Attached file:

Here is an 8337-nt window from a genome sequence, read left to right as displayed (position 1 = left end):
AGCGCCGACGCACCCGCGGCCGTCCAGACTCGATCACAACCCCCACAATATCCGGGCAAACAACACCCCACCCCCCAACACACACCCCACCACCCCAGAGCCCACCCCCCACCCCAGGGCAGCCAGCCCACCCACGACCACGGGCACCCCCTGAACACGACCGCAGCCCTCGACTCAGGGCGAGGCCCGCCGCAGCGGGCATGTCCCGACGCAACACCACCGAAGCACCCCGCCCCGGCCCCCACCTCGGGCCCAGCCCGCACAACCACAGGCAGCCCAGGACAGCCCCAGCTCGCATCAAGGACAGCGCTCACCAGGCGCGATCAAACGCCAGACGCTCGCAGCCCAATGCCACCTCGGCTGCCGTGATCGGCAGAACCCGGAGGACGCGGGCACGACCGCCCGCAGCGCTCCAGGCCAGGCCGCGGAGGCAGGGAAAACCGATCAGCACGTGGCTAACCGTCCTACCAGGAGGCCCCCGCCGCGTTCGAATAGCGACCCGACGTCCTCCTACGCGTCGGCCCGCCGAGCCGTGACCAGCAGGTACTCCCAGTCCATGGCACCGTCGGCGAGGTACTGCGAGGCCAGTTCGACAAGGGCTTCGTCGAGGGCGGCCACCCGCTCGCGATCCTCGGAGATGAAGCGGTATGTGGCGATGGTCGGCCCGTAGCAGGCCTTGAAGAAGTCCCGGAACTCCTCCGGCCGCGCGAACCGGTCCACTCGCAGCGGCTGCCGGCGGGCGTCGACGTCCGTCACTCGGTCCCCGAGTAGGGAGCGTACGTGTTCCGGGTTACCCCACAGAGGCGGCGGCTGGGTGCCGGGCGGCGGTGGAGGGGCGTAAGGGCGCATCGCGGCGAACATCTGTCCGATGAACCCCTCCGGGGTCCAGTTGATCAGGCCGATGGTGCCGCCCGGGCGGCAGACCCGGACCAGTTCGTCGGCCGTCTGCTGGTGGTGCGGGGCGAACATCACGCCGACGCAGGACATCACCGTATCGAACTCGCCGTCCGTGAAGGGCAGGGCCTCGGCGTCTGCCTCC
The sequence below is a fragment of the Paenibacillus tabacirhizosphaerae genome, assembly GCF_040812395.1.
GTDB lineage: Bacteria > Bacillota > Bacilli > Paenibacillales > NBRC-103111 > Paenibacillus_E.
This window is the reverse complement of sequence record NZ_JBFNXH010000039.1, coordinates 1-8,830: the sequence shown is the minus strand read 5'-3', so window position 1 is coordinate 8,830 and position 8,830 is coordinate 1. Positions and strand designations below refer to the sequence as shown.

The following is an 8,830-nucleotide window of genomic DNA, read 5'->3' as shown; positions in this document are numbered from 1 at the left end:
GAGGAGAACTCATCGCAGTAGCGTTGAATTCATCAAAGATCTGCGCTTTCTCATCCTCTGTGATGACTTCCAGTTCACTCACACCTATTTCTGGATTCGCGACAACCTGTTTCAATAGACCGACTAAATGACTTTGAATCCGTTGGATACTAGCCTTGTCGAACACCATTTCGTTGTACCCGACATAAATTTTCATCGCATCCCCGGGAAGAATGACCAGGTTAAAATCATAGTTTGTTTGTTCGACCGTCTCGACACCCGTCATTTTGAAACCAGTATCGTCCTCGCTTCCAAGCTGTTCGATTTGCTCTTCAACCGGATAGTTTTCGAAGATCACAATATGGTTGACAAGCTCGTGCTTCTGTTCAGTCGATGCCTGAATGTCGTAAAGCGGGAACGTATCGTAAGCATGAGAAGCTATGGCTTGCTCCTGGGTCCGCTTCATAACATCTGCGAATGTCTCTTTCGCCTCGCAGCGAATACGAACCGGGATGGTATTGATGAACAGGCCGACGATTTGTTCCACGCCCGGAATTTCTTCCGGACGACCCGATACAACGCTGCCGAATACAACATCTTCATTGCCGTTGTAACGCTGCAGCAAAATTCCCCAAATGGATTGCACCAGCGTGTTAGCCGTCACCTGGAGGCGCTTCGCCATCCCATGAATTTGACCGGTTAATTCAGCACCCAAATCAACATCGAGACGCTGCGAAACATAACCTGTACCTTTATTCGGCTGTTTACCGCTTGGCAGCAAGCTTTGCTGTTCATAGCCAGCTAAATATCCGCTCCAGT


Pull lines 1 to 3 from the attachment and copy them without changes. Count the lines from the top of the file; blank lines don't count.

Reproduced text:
Here is an 8337-nt window from a genome sequence, read left to right as displayed (position 1 = left end):
AGCGCCGACGCACCCGCGGCCGTCCAGACTCGATCACAACCCCCACAATATCCGGGCAAACAACACCCCACCCCCCAACACACACCCCACCACCCCAGAGCCCACCCCCCACCCCAGGGCAGCCAGCCCACCCACGACCACGGGCACCCCCTGAACACGACCGCAGCCCTCGACTCAGGGCGAGGCCCGCCGCAGCGGGCATGTCCCGACGCAACACCACCGAAGCACCCCGCCCCGGCCCCCACCTCGGGCCCAGCCCGCACAACCACAGGCAGCCCAGGACAGCCCCAGCTCGCATCAAGGACAGCGCTCACCAGGCGCGATCAAACGCCAGACGCTCGCAGCCCAATGCCACCTCGGCTGCCGTGATCGGCAGAACCCGGAGGACGCGGGCACGACCGCCCGCAGCGCTCCAGGCCAGGCCGCGGAGGCAGGGAAAACCGATCAGCACGTGGCTAACCGTCCTACCAGGAGGCCCCCGCCGCGTTCGAATAGCGACCCGACGTCCTCCTACGCGTCGGCCCGCCGAGCCGTGACCAGCAGGTACTCCCAGTCCATGGCACCGTCGGCGAGGTACTGCGAGGCCAGTTCGACAAGGGCTTCGTCGAGGGCGGCCACCCGCTCGCGATCCTCGGAGATGAAGCGGTATGTGGCGATGGTCGGCCCGTAGCAGGCCTTGAAGAAGTCCCGGAACTCCTCCGGCCGCGCGAACCGGTCCACTCGCAGCGGCTGCCGGCGGGCGTCGACGTCCGTCACTCGGTCCCCGAGTAGGGAGCGTACGTGTTCCGGGTTACCCCACAGAGGCGGCGGCTGGGTGCCGGGCGGCGGTGGAGGGGCGTAAGGGCGCATCGCGGCGAACATCTGTCCGATGAACCCCTCCGGGGTCCAGTTGATCAGGCCGATGGTGCCGCCCGGGCGGCAGACCCGGACCAGTTCGTCGGCCGTCTGCTGGTGGTGCGGGGCGAACATCACGCCGACGCAGGACATCACCGTATCGAACTCGCCGTCCGTGAAGGGCAGGGCCTCGGCGTCTGCCTCC
The sequence below is a fragment of the Paenibacillus tabacirhizosphaerae genome, assembly GCF_040812395.1.